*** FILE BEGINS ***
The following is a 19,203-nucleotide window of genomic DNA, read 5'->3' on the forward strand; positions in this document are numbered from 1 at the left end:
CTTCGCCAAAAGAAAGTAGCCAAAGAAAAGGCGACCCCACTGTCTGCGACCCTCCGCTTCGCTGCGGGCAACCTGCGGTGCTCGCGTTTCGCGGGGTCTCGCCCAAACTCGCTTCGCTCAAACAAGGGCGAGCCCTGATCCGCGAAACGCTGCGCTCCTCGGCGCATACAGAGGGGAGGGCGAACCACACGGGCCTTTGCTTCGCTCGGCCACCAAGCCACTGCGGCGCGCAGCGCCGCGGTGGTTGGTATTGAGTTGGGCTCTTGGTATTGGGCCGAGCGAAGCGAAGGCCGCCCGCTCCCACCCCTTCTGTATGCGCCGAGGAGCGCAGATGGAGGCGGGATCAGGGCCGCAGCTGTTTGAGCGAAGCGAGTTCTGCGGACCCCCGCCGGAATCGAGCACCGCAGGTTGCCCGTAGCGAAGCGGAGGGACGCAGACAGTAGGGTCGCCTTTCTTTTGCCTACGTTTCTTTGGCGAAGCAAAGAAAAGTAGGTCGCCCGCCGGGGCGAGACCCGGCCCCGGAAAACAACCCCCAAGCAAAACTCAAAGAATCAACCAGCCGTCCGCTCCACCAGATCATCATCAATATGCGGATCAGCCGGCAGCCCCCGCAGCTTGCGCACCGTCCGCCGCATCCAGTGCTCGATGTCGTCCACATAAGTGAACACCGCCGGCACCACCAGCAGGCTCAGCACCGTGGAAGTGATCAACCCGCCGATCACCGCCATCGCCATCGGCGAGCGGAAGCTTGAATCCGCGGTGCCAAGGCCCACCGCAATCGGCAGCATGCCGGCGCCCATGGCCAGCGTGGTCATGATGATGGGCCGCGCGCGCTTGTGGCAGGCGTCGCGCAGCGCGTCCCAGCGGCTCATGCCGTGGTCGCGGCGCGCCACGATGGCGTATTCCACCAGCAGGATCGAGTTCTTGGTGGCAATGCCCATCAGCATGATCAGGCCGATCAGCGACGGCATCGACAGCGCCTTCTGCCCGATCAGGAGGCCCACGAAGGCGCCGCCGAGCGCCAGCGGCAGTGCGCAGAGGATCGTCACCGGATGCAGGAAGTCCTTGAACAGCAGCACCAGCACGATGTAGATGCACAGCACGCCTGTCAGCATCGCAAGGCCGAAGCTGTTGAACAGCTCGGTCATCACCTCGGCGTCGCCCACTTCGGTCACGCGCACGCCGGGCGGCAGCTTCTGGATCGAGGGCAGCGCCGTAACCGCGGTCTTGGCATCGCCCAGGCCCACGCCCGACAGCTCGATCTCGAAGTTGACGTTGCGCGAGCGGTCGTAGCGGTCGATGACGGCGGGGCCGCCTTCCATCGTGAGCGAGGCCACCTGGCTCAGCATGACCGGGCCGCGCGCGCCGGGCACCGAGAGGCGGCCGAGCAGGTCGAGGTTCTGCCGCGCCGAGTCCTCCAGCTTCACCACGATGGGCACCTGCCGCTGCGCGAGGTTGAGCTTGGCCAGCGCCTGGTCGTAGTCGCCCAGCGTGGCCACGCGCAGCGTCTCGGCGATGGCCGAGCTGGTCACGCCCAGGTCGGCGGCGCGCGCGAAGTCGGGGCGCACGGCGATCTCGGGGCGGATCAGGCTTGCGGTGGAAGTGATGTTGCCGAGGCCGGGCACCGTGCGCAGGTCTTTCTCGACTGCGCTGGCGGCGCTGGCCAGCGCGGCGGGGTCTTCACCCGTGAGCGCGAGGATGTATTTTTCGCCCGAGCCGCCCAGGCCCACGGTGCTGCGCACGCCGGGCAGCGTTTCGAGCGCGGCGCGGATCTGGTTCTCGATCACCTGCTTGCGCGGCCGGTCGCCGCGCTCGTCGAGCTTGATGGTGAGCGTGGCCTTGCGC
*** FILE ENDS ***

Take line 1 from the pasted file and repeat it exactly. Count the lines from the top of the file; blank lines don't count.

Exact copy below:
The following is a 19,203-nucleotide window of genomic DNA, read 5'->3' on the forward strand; positions in this document are numbered from 1 at the left end: